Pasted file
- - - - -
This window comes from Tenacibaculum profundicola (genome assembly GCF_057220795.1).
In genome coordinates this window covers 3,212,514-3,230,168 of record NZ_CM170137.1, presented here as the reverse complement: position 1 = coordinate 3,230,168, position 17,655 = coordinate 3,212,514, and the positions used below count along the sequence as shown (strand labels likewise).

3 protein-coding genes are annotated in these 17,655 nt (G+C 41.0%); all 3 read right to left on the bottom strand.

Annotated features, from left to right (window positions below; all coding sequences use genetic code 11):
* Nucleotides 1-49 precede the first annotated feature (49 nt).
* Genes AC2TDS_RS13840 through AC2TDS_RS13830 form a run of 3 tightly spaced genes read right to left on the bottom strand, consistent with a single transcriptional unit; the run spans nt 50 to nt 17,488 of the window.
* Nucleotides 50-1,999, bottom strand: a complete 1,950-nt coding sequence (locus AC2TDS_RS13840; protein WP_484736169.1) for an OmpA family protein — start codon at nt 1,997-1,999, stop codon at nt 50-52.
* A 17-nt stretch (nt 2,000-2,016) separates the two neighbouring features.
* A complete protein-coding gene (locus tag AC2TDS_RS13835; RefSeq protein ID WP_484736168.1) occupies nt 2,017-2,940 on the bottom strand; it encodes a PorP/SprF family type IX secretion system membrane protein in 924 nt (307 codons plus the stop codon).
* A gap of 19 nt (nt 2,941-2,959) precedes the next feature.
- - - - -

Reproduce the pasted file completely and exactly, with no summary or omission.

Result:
This window comes from Tenacibaculum profundicola (genome assembly GCF_057220795.1).
In genome coordinates this window covers 3,212,514-3,230,168 of record NZ_CM170137.1, presented here as the reverse complement: position 1 = coordinate 3,230,168, position 17,655 = coordinate 3,212,514, and the positions used below count along the sequence as shown (strand labels likewise).

3 protein-coding genes are annotated in these 17,655 nt (G+C 41.0%); all 3 read right to left on the bottom strand.

Annotated features, from left to right (window positions below; all coding sequences use genetic code 11):
* Nucleotides 1-49 precede the first annotated feature (49 nt).
* Genes AC2TDS_RS13840 through AC2TDS_RS13830 form a run of 3 tightly spaced genes read right to left on the bottom strand, consistent with a single transcriptional unit; the run spans nt 50 to nt 17,488 of the window.
* Nucleotides 50-1,999, bottom strand: a complete 1,950-nt coding sequence (locus AC2TDS_RS13840; protein WP_484736169.1) for an OmpA family protein — start codon at nt 1,997-1,999, stop codon at nt 50-52.
* A 17-nt stretch (nt 2,000-2,016) separates the two neighbouring features.
* A complete protein-coding gene (locus tag AC2TDS_RS13835; RefSeq protein ID WP_484736168.1) occupies nt 2,017-2,940 on the bottom strand; it encodes a PorP/SprF family type IX secretion system membrane protein in 924 nt (307 codons plus the stop codon).
* A gap of 19 nt (nt 2,941-2,959) precedes the next feature.